For more information about John Ahearn and Rigoberto Torres, please contact Nicolas Ochart.

When Worlds Collide by Joe Lewis

Torres [Left, in white undershirt] and Ahearn [center] during casting of Carlos, with Fashion Moads co-directors, Stefan Eins and Joe Lewis [standing background, left to right], Fashion Moda, July 1979

South Bronx Hall of Fame (1979)

John's journey into casting began when he stumbled upon a book on makeup for television and film in art maven Patti Astor's East Village apartment. Initially interested in creating horror movies, John made his first casts of artists in the downtown scene, including Bill Rice, Robin Winters, and his brother, Charlie Ahearn. However, John found the downtown community to be insular. At his brother's suggestion, he went to cast at Fashion Moda. In 1979, his seminal exhibition, The South Bronx Hall of Fame, included multiple life-cast portraits of local people. They were installed well above average height, with some looking off into the distance, some contemplative, and others directly engaging the viewer in the storefront's dimly lit, mismatched white walls. The exhibition was an enormous community hit, with people flooding the gallery to see their casts and show them to friends and family.

Ironically, John cast David Ortiz, Rigoberto's cousin, before meeting Rigoberto. While driving past the storefront, David and Rigoberto’s other cousin, Wally Ortiz, discovered Fashion Moda. They knew of Rigoberto's mold-making and casting experience working at his uncle's factory manufacturing religious figures. David urged him to meet John and check out the exhibition. John and Rigoberto quickly became friends.

John vividly remembers David as "high-octane," animated, exuberant, and friendly, always commanding attention. Their interaction led to an impromptu collaboration that pushed John in a new artistic direction. The result was the first wide-open mouth cast—a vibrantly colored and dynamic portrait with David's head confidently cocked to the side, exuding a sense of swagger and poise, his bright eyes focused upward and mouth ajar. Adorned in a stylish turned-up collared shirt, symbolizing hipness, slickness, and coolness, he was magnetic, drawing all the energy in the room.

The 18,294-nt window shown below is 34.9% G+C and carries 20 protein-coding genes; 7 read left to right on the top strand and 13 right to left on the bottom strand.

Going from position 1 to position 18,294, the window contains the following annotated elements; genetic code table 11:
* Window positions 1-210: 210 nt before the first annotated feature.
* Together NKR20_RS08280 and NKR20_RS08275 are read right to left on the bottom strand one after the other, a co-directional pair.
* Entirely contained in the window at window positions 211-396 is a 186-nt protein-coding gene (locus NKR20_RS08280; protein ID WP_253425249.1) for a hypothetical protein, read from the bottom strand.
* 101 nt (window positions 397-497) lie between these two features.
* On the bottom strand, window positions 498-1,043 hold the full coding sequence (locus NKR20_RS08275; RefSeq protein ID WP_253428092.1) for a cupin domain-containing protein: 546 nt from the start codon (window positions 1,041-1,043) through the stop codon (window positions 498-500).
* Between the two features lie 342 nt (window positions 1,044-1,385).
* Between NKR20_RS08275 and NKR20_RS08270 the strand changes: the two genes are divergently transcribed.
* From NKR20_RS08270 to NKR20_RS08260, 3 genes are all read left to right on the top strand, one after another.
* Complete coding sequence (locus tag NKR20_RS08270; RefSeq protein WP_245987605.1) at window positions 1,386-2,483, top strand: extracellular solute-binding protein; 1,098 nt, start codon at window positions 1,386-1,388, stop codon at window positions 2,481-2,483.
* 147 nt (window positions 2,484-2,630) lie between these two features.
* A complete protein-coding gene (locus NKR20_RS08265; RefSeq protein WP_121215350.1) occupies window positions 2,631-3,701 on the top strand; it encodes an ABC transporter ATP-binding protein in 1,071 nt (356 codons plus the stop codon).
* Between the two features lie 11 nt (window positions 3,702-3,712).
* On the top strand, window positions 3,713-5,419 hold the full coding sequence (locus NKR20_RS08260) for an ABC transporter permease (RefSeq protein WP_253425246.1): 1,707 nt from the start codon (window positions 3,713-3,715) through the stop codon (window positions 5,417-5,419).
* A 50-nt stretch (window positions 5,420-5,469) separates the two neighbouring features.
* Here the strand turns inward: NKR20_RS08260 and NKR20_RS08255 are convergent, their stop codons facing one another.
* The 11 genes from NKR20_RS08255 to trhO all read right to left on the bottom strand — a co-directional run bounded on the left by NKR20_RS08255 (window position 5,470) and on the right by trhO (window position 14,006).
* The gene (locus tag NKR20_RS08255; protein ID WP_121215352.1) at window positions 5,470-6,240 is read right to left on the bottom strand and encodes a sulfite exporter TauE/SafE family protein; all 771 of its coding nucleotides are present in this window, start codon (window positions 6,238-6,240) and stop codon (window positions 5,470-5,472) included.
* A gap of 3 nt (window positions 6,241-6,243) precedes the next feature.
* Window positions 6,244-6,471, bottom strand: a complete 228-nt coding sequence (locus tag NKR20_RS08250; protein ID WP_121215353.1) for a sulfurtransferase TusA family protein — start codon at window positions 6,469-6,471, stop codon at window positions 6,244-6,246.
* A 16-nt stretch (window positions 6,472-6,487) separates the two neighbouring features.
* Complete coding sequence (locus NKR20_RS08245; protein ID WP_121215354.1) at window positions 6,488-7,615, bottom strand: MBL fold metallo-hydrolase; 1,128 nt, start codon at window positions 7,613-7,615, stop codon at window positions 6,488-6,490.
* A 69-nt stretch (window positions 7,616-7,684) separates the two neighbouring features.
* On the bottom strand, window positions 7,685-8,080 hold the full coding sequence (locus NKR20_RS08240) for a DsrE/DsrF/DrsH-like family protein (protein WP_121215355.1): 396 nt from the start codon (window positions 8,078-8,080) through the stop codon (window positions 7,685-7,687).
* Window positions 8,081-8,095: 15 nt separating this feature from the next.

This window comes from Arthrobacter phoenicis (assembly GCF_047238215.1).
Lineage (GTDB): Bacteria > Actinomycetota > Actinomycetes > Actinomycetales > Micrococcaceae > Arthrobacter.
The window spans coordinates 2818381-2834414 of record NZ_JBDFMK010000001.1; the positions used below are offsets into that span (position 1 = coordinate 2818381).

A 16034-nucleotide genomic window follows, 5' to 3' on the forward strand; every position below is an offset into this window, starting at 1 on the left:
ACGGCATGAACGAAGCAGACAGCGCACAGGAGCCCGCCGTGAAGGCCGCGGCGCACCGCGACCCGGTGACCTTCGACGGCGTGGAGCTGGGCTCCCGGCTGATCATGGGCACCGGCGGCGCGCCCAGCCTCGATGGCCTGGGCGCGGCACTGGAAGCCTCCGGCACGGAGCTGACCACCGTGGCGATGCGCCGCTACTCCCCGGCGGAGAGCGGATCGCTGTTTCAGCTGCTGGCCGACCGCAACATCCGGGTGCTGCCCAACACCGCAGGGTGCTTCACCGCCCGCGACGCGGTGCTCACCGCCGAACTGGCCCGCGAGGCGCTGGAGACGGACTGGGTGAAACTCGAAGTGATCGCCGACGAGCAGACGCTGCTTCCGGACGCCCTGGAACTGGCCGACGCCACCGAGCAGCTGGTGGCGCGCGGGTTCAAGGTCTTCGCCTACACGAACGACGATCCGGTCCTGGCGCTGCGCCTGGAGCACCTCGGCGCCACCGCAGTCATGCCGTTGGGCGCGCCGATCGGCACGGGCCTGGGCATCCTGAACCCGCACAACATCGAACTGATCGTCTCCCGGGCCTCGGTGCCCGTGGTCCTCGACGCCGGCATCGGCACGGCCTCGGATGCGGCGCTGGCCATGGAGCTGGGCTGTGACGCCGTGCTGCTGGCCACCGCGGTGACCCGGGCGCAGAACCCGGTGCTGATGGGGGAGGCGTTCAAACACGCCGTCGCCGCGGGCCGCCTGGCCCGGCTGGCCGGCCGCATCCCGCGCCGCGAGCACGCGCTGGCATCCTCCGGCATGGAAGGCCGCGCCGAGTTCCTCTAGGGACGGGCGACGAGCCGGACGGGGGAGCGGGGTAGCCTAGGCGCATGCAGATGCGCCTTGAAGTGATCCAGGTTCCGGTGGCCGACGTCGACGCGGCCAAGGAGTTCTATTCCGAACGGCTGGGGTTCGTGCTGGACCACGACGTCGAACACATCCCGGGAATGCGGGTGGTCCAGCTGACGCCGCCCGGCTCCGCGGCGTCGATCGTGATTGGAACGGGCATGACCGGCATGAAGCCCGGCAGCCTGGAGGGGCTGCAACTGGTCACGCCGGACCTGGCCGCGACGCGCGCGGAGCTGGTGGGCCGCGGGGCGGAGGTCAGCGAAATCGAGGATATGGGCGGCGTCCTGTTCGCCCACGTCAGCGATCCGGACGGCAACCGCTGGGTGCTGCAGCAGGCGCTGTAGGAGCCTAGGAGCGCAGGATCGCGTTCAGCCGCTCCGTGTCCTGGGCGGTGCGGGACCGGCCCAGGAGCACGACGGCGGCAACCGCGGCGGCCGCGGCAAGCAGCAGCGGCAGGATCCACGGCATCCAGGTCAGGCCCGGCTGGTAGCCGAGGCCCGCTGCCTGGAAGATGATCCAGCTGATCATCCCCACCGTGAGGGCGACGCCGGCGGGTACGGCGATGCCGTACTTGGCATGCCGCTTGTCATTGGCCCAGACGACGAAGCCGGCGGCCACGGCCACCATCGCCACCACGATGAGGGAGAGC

John Ahearn, David Ortiz (Laughing), 1979

Other notable pieces attributed to John from The South Bronx Hall of Fame include Big City; his moniker was well-deserved. A gentle giant, he was one of the many visitors from the local methadone clinic who frequented the gallery. John captured the effects of Big City's drug addiction through translucent grey shadows overlaying the subject's milk-chocolate complexion. Pregnant Girl showcases a relaxed, trusting facial expression; her ghostlike pallor and straightforward gaze are captivating and reveal the inner glow of gestation. Shirley, attributed to Rigoberto, foreshadows his quest for an unblemished representation of nature. The works’ cool, calm, collected skin tones are like a whole rest in a symphonic concert.

John's approach to casting was unpretentious. He took Polaroids of potential sitters, using them as inspiration to paint the pieces, cast them, took them home, and brought them back to the gallery. Much later on, using the same process, John cast me. He laid me down on my back, placed two short straws in my nose so I could breathe, and then poured some gunk over my face and shoulders. It was the same stuff dentists use to take impressions of your teeth. He covered that with the same plaster-soaked cloth used for broken bones to create a shell. The experience was jarring and humbling, and required much trust.

A critic of commodification, John made a second cast for most sitters, making friends with them; some have lasted until today. John lacked formal training and his artistic process contrasted with the neo-expressionist movement of the 1970s and 80s. Rather than simply painting, he poured his emotions and responses into creating a direct connection between the viewer and the artwork. This approach represented a bold departure from the conventions of realism, inviting the audience to engage with art on a deeper and more personal level.